Sat. Jun 22nd, 2024


Aotearoa NZ's independent voice of fishing, hunting & outdoors

Hunting big gnarly boars

6 min read

New Zealand is home to some big boars (photo for representational purpose). Photo: kqedquest | Licensed under CC BY-NC 2.0

Good Friday 2016 will be a day Southland high country station workers Ryan Carr and Dan Keys will never forget. On a pig hunting trip, the duo got two boars – 270 and 348lbs. The second wild boar was of a size that is hard to imagine. After gutting, the animal weighed in at 348lb i.e. 155kg.

That’s one very big boar.

I have chanced upon some very big wild pigs while deerstalking but haven’t had any urge to shoot such a big one. But I’m curious about them and amazed that they survive to get such a size. Even today!

One autumn day, accompanied by Jazz my lab, I was packing up a long ridge in Marlborough that led to the head of a forested gully where I wanted to camp overnight in the hope of getting a stag. Over the main ridge was an extensive slope of forest and scrub. It was hot work on a balmy afternoon, and I sat down for a rest. The binoculars and I scanned around.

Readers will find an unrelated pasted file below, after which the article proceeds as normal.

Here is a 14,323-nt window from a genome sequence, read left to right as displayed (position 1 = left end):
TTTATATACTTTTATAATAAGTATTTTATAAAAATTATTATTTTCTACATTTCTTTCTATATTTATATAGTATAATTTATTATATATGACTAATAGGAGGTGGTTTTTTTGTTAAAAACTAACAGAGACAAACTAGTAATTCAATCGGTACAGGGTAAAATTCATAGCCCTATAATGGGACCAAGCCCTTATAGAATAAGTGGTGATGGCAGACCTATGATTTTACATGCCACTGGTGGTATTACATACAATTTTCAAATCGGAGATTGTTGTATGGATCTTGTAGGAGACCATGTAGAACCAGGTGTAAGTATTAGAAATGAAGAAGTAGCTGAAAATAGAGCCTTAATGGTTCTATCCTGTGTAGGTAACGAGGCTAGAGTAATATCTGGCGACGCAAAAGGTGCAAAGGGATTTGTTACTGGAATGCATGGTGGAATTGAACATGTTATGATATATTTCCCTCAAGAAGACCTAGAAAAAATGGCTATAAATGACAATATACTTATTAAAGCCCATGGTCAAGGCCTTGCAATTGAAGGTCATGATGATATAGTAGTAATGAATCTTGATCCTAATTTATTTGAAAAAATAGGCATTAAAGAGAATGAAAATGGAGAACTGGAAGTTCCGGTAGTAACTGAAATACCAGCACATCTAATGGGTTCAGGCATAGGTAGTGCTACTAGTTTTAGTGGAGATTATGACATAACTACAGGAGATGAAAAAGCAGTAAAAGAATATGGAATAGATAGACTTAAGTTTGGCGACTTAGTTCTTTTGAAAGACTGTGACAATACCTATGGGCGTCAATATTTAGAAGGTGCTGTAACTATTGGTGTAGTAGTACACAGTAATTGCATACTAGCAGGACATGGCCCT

I swung the glasses around to straight up the ridge just above the forested gully and across a dip in the ridge, and there were two monstrous black pigs. They were like the one I once spotted as an 18-year-old in the northern Tararuas, like a cattle beast in size. As I watched, they mooched about and then ambled over the skyline out of sight.

I shouldered my pack, told Jazz to keep at heel, and descended into the dip in the ridge and crept up to where the pigs had been. I didn’t want to shoot one. What the heck would I do with a pig that was probably somewhere between 250 and 300lb or who knows, even a shade bigger?

But I never saw them again. They had vanished down the side into cover.

This was the second time I had spotted a wild pig in the northern Tararuas. A few years prior, I remember spotting another one that was a monster. We had gone in off South Range Road off the Pahiatua Track and tramped to a bivouac. In the morning, we went hunting for deer.

The northern Tararuas’ forest is not tall. It’s more scrub-like partly from the incessant westerlies that blew across the Manawatu Plains and up and over the ranges, and I suspect once it was farmland. Perhaps about 1900?